“On the whole, spray-applied manhole linings have helped extend the budget. There are places where spray-applied is not feasible (often due to accessibility), but for 80 to 85 percent of the projects, spray-applied is available,” says Demetri Rapanos, executive vice president of Epoxytec. “What it does is improve the production rate of the contractor, so they can complete more manholes. As production rate increases, that leads to lower labor costs, which ultimately results in lower rehabilitation costs for the owner.”
Epoxytec, which offers both a structural epoxy and urethane-modified epoxy systems for manhole rehabilitation launched Cladliner, a hybrid epoxy manhole lining system, in 2016, as a standalone company focused solely on offering this tailor-made manhole rehabilitation product.
This increased awareness, coupled with improved products and technologies, indicate that the spray-applied manhole market will continue to grow both on the rehab side and the preventative side, as well. The latter due in part to the increase use of these coatings on newly-installed manholes to help prolong the lifecycle.
“We are optimistic right now and things are looking up, especially with the emphasis on America’s infrastructure at the forefront of politics,” says Emily Lanier, marketing coordinator at The Strong Co. “Application methods in the last 10 years have improved as equipment has become more state-of-the-art, making manhole rehabilitation more cost- and time-efficient.”
The Strong Co., one of the early entries in the spray-applied manhole rehab marketplace continues to innovate. In early 2017, the company added the Strong Seal Geopolymer to its line of spray-applied products. The geopolymer cement-based mortar is made from recycled materials, something Lanier says the company is seeing on more and more project specifications.
“Geopolymers are a hot topic right now and I think it is just one of many products that are bound to enter the marketplace as municipalities look for more sustainable options,” she says.
While spincasting systems helped moved the spray-applied manhole coatings industry forward, Huckaby sees further advancement coming. He notes that the spray applicator technology continues to evolve. The next evolution in spray-applied coatings would be the creation of a spincasted Class IV-type product, to rehabilitate manholes.
“There are products out there that say they are structural. But can a product be created that is truly structural, like a Class IV product, to rehab manholes?” he asks. “For me, that would be the next great innovation in spray-applied coatings — if somebody could come up with that.”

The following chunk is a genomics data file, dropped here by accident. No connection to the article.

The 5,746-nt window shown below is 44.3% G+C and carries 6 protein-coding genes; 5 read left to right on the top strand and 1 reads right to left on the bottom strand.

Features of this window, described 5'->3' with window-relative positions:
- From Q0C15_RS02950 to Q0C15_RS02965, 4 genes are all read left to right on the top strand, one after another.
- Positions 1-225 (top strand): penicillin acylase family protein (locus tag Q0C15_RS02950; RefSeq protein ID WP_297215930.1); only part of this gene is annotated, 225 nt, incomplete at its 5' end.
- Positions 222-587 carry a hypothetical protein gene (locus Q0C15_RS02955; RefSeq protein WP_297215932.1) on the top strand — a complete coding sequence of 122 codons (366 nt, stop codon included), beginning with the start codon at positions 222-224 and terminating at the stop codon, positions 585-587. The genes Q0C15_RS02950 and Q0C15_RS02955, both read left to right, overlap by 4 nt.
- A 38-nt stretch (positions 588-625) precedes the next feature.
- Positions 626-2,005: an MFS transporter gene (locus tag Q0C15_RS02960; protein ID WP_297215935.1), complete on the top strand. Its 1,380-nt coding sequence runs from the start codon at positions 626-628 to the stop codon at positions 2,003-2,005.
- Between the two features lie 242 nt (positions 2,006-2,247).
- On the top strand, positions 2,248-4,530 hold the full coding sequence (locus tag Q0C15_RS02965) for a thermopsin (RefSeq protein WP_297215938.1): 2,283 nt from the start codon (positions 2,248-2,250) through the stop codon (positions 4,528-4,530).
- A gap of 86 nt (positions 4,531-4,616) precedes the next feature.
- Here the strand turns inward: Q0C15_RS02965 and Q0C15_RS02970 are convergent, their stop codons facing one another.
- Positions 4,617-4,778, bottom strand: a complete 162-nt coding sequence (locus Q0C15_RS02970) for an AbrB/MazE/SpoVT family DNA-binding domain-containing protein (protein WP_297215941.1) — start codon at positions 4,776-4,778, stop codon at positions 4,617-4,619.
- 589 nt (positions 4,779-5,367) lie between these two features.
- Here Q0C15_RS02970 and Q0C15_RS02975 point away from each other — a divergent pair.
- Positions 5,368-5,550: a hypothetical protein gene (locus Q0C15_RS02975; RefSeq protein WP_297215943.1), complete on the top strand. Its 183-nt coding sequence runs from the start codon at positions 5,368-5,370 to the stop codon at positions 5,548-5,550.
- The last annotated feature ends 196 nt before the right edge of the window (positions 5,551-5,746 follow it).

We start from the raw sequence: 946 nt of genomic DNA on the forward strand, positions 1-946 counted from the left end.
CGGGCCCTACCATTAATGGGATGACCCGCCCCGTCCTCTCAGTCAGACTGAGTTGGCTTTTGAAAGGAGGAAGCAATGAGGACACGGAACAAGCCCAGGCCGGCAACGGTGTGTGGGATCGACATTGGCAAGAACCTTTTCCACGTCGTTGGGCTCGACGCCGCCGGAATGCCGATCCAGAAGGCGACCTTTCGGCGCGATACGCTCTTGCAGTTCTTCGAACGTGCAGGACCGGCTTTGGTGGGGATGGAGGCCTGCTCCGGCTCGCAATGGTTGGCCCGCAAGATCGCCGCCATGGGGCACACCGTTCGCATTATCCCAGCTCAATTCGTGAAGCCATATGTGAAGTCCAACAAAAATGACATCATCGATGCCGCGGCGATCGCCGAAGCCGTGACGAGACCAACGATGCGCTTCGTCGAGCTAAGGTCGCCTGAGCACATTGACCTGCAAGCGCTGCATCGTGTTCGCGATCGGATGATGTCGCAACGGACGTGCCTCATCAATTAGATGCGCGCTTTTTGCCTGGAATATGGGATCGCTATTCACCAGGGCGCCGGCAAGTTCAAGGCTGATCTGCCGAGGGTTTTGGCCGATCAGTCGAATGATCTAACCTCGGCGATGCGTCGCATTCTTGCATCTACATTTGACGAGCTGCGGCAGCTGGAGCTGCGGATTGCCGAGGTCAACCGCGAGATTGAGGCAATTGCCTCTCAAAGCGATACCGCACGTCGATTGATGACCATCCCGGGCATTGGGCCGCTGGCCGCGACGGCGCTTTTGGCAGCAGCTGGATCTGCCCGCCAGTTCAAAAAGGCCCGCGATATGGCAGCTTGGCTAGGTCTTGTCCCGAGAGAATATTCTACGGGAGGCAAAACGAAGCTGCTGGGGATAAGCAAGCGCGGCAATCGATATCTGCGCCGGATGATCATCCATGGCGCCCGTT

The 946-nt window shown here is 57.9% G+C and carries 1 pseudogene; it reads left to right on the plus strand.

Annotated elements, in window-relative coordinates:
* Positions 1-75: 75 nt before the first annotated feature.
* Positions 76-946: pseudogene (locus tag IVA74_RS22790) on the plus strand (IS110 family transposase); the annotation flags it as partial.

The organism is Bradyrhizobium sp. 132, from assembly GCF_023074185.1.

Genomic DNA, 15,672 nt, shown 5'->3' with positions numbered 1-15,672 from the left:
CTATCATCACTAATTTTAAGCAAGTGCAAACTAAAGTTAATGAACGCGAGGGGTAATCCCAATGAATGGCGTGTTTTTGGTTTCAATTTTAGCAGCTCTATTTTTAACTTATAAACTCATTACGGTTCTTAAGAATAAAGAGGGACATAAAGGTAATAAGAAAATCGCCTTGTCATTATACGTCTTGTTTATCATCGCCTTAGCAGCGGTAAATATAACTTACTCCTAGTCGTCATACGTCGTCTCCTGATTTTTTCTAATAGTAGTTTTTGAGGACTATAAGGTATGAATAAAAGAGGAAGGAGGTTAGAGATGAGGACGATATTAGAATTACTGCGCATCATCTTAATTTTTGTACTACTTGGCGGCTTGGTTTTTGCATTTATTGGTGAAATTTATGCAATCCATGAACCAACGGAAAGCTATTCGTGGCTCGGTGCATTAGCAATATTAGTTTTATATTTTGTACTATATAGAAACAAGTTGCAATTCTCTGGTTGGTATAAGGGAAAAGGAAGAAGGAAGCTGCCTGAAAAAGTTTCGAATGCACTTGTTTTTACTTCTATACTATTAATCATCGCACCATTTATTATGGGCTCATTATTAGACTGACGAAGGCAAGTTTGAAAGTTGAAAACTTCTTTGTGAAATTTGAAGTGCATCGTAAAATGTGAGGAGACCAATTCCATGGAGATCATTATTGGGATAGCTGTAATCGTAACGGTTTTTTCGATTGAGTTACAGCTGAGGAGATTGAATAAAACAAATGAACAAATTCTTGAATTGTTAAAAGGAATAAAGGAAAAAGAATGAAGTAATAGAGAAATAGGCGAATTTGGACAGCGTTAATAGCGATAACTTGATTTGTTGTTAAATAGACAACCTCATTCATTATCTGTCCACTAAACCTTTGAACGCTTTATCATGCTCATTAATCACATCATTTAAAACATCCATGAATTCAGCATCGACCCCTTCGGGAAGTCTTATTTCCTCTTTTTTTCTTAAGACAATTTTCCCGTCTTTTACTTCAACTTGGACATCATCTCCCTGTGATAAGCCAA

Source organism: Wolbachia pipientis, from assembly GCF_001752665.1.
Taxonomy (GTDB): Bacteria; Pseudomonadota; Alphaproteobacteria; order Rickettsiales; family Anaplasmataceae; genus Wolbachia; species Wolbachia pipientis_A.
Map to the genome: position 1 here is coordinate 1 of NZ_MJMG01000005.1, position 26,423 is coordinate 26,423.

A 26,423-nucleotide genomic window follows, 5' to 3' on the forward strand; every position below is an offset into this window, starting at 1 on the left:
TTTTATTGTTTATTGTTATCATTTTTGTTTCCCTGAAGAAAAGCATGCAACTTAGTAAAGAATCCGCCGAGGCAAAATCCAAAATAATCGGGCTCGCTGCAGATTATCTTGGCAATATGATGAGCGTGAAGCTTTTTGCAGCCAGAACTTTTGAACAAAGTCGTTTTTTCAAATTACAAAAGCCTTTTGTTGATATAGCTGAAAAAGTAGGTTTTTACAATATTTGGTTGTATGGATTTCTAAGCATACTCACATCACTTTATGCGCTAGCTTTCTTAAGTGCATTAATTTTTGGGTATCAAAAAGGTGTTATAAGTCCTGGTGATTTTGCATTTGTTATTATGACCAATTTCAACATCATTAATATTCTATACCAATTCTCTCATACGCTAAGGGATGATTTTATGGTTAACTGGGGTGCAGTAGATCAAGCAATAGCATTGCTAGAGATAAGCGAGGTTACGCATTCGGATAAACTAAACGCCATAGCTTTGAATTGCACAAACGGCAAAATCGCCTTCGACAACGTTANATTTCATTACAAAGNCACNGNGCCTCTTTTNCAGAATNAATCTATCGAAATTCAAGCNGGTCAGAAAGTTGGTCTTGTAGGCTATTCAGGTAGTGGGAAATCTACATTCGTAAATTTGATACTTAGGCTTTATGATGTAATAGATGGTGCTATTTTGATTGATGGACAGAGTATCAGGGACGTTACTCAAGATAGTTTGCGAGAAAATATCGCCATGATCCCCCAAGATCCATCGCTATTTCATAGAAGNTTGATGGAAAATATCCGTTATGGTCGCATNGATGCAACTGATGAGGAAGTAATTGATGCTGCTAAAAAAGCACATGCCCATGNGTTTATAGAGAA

There are no one-size-fits-all, silver bullet, solution in the spray-applied coatings market, but if the owner follows the proper protocols at the front-end of the project, they can find the best solution(s) to achieve their desired outcome. However, even with that information in hand, the success of the project boils down to the quality of the installation.
“Many coatings manufacturers are starting to do a better job of offering comprehensive training and certification programs to their contractors. This ensures that applicators are taught correctly from the get go,” Rapanos says. “Organizations like NASSCO, NACE and SSPC (The Society for Protective Coatings) are offering training programs for contractors and improving the overall knowledge of the coatings field. Contractor applicators should be encouraged to participate in these third-party certification and education programs.”
Huckaby adds that this training is not only focused on the application of the product, but more importantly the preparation of the surface. Without that prep work a coating will not work.
“Today, the biggest focus on training is site prep because it is the most important part to ensuring that you deliver a good lining,” Lanier says. “This is something The Strong Co., as well as other manufacturers, are emphasizing in the industry.”
Shook best sums it up looking at the industry as a three-legged stool. Making up the stool is the material selected, the application technology and the applicator. If one is wrong, the stool will fall. “If you have a great product and great technology, but a bad applicator, you will have a bad job. You have to have a combination of all three for the project to be a success,” he says.